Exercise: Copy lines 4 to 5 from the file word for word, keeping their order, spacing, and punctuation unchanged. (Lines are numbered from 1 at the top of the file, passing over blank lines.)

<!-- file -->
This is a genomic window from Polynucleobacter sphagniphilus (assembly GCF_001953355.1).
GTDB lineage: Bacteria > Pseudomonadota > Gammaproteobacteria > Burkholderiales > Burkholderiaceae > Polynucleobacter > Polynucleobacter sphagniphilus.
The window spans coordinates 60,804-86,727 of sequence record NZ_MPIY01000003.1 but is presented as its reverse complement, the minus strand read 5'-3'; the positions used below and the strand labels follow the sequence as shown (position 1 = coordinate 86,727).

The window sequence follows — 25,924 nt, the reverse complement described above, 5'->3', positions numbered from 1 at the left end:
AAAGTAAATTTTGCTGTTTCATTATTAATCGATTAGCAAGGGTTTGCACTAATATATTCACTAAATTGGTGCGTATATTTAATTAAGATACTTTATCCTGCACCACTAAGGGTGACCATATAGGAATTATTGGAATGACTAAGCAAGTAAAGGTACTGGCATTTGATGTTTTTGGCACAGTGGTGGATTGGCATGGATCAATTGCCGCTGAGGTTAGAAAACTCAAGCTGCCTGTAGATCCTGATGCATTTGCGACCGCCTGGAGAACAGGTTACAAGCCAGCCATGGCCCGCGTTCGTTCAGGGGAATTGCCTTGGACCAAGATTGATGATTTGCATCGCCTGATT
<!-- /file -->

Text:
The window sequence follows — 25,924 nt, the reverse complement described above, 5'->3', positions numbered from 1 at the left end:
AAAGTAAATTTTGCTGTTTCATTATTAATCGATTAGCAAGGGTTTGCACTAATATATTCACTAAATTGGTGCGTATATTTAATTAAGATACTTTATCCTGCACCACTAAGGGTGACCATATAGGAATTATTGGAATGACTAAGCAAGTAAAGGTACTGGCATTTGATGTTTTTGGCACAGTGGTGGATTGGCATGGATCAATTGCCGCTGAGGTTAGAAAACTCAAGCTGCCTGTAGATCCTGATGCATTTGCGACCGCCTGGAGAACAGGTTACAAGCCAGCCATGGCCCGCGTTCGTTCAGGGGAATTGCCTTGGACCAAGATTGATGATTTGCATCGCCTGATT